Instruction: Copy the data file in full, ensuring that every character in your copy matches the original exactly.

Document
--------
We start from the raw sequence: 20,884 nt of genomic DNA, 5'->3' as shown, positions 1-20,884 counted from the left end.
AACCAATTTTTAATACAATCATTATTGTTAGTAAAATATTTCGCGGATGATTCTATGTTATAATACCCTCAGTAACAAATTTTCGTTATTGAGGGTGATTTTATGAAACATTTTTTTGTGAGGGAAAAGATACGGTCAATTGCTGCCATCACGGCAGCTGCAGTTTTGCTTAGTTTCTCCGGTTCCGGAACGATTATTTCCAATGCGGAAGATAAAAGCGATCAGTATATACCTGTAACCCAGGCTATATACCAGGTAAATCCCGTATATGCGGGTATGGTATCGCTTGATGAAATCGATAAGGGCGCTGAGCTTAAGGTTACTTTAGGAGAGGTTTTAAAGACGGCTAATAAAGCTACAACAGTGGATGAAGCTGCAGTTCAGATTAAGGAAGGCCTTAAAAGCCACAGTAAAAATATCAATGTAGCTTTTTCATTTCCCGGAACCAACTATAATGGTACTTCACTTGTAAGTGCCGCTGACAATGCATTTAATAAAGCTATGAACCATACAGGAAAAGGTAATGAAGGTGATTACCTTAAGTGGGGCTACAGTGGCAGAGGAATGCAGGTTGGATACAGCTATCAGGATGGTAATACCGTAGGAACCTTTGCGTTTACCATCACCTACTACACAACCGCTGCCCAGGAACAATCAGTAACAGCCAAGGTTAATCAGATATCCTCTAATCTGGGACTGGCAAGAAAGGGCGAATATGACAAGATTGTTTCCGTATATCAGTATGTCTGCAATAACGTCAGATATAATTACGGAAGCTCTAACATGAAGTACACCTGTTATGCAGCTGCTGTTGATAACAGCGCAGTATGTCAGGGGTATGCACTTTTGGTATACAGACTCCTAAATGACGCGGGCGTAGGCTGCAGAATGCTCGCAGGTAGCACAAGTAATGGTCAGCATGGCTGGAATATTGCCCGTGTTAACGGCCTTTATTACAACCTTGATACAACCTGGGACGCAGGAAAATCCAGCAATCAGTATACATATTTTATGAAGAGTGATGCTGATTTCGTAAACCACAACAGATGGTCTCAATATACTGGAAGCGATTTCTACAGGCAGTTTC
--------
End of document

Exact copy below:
We start from the raw sequence: 20,884 nt of genomic DNA, 5'->3' as shown, positions 1-20,884 counted from the left end.
AACCAATTTTTAATACAATCATTATTGTTAGTAAAATATTTCGCGGATGATTCTATGTTATAATACCCTCAGTAACAAATTTTCGTTATTGAGGGTGATTTTATGAAACATTTTTTTGTGAGGGAAAAGATACGGTCAATTGCTGCCATCACGGCAGCTGCAGTTTTGCTTAGTTTCTCCGGTTCCGGAACGATTATTTCCAATGCGGAAGATAAAAGCGATCAGTATATACCTGTAACCCAGGCTATATACCAGGTAAATCCCGTATATGCGGGTATGGTATCGCTTGATGAAATCGATAAGGGCGCTGAGCTTAAGGTTACTTTAGGAGAGGTTTTAAAGACGGCTAATAAAGCTACAACAGTGGATGAAGCTGCAGTTCAGATTAAGGAAGGCCTTAAAAGCCACAGTAAAAATATCAATGTAGCTTTTTCATTTCCCGGAACCAACTATAATGGTACTTCACTTGTAAGTGCCGCTGACAATGCATTTAATAAAGCTATGAACCATACAGGAAAAGGTAATGAAGGTGATTACCTTAAGTGGGGCTACAGTGGCAGAGGAATGCAGGTTGGATACAGCTATCAGGATGGTAATACCGTAGGAACCTTTGCGTTTACCATCACCTACTACACAACCGCTGCCCAGGAACAATCAGTAACAGCCAAGGTTAATCAGATATCCTCTAATCTGGGACTGGCAAGAAAGGGCGAATATGACAAGATTGTTTCCGTATATCAGTATGTCTGCAATAACGTCAGATATAATTACGGAAGCTCTAACATGAAGTACACCTGTTATGCAGCTGCTGTTGATAACAGCGCAGTATGTCAGGGGTATGCACTTTTGGTATACAGACTCCTAAATGACGCGGGCGTAGGCTGCAGAATGCTCGCAGGTAGCACAAGTAATGGTCAGCATGGCTGGAATATTGCCCGTGTTAACGGCCTTTATTACAACCTTGATACAACCTGGGACGCAGGAAAATCCAGCAATCAGTATACATATTTTATGAAGAGTGATGCTGATTTCGTAAACCACAACAGATGGTCTCAATATACTGGAAGCGATTTCTACAGGCAGTTTC